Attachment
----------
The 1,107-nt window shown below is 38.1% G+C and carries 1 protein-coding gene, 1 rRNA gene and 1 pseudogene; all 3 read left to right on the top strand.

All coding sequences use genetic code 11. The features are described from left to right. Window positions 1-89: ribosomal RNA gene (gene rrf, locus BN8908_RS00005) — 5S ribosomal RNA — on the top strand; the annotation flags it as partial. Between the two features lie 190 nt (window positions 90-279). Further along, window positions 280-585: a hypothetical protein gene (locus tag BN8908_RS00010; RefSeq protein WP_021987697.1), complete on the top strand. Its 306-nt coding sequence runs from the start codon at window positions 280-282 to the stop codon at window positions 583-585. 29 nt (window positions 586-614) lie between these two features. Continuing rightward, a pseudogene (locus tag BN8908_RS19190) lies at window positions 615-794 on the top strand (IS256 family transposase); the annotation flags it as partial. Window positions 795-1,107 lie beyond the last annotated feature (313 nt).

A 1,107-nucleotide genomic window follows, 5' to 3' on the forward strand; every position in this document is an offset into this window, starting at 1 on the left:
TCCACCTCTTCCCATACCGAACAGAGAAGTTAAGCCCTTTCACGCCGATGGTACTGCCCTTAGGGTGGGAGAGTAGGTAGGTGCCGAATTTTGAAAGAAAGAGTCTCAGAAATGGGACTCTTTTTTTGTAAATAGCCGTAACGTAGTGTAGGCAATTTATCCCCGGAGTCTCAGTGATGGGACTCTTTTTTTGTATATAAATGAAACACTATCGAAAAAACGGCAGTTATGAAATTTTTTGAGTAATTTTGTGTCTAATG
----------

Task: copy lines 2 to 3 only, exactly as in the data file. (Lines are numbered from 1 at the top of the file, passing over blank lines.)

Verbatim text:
All coding sequences use genetic code 11. The features are described from left to right. Window positions 1-89: ribosomal RNA gene (gene rrf, locus BN8908_RS00005) — 5S ribosomal RNA — on the top strand; the annotation flags it as partial. Between the two features lie 190 nt (window positions 90-279). Further along, window positions 280-585: a hypothetical protein gene (locus tag BN8908_RS00010; RefSeq protein WP_021987697.1), complete on the top strand. Its 306-nt coding sequence runs from the start codon at window positions 280-282 to the stop codon at window positions 583-585. 29 nt (window positions 586-614) lie between these two features. Continuing rightward, a pseudogene (locus tag BN8908_RS19190) lies at window positions 615-794 on the top strand (IS256 family transposase); the annotation flags it as partial. Window positions 795-1,107 lie beyond the last annotated feature (313 nt).

A 1,107-nucleotide genomic window follows, 5' to 3' on the forward strand; every position in this document is an offset into this window, starting at 1 on the left: